A. The Muller Companies' Alleged Lanham Act Claims
Maurer licensed the CLOSOMAT mark to FIC; it is undisputed that neither Closomat nor JMCZ were licensees. All three plaintiff companies sued under §§ 32(1) and 43(a) of the Lanham Act. Section 32(1) of the Lanham Act, 15 U.S.C. § 1114(1), creates a cause of action for a trademark “registrant” when a defendant uses a registered trademark without consent. Section 43(a) of the Lanham Act, 15 U.S.C. § 1125(a), creates a cause of action for “any person who believes that he or she is likely to be damaged” by a defendant's false designations of origin and misleading representations of fact that are likely to cause confusion as to origin or sponsorship. The question of who may enforce each provision is the one now before us. Authorities uniformly agree that only the trademark's registrant (or her assignee) may sue under § 32(1). See 4 J. Thomas McCarthy, McCarthy on Trademarks and Unfair Competition, §§ 32:3, 32:18 (4th ed.1998) (citing cases); 3 Jerome Gilson, Trademark Protection & Practice § 8.16[b], at 8-360 (1997) (citing cases and agreeing that this is true even where the licensee holds a “quasi-exclusive” license pursuant to which the registrant-licensor has covenanted not to award competing licenses to others in the region but retains certain rights to the mark). This rule is consistent with 15 U.S.C. § 1127, which defines the term “registrant” to include assignees but not licensees.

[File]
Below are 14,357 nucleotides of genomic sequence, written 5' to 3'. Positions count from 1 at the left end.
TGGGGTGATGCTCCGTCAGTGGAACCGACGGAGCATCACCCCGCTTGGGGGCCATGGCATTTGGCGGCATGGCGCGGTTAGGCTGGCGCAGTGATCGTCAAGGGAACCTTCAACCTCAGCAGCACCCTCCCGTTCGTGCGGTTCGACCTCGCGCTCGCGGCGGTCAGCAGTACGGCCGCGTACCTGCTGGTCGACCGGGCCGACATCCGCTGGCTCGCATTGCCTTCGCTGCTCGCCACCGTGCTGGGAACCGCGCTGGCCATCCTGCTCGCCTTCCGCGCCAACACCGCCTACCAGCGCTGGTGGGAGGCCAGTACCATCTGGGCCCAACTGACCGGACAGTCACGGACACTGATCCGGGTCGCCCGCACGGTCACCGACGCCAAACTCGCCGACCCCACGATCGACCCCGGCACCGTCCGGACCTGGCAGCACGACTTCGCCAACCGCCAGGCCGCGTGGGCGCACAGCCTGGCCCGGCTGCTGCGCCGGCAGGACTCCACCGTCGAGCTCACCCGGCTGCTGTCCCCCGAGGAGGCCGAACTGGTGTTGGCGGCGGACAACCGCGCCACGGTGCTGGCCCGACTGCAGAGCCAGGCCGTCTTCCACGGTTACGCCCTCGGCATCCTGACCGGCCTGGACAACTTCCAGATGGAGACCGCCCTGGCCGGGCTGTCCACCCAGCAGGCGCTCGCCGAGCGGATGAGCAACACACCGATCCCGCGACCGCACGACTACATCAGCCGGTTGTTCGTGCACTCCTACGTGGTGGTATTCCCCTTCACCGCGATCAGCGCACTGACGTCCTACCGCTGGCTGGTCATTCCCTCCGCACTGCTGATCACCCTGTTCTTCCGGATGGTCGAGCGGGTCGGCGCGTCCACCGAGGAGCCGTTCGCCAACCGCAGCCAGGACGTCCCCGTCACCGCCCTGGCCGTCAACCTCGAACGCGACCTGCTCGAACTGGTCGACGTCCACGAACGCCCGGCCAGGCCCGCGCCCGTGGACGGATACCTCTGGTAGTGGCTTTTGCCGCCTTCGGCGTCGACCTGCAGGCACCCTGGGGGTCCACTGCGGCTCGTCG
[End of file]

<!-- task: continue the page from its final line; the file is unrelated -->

Given this rule, mere distributors like Closomat and JMCZ are not authorized enforcers of § 32(1). See Gilson, § 8.16[c] n. 20 (citing cases). The Muller companies concede this and note that they voluntarily withdrew their § 32(1) claims on behalf of Closomat and JMCZ prior to the order to show cause. They persist in arguing, however, that as an “exclusive licensee” FIC was entitled to raise a § 32(1) claim. In theory, there might be a glimmer of hope for this argument, for “a truly exclusive licensee, one who has the right even to exclude his licensor from using the mark ․ is equated with an assign[ee] since no right to use [the mark] is reserved to the licensor, and the licensee's standing derives from his presumed status as an assignee.” Gilson, § 8.16[b]. Cf. Quabaug Rubber Co. v. Fabiano Shoe Co., 567 F.2d 154, 159 (1st Cir.1977). Thus, FIC's argument that it had a statutory right to sue as an “exclusive licensee” depends on the language of its license agreement with Maurer. One glance at this document, however, puts to rest any argument that FIC's “exclusive license” was tantamount to an assignment, for the license set forth many duties and rights between the parties that are inconsistent with an assignment, such as geographic limitations on the licensee's territory. Accordingly, the district court did not err in concluding that all of the plaintiffs, including FIC, were not entitled to sue under § 32(1).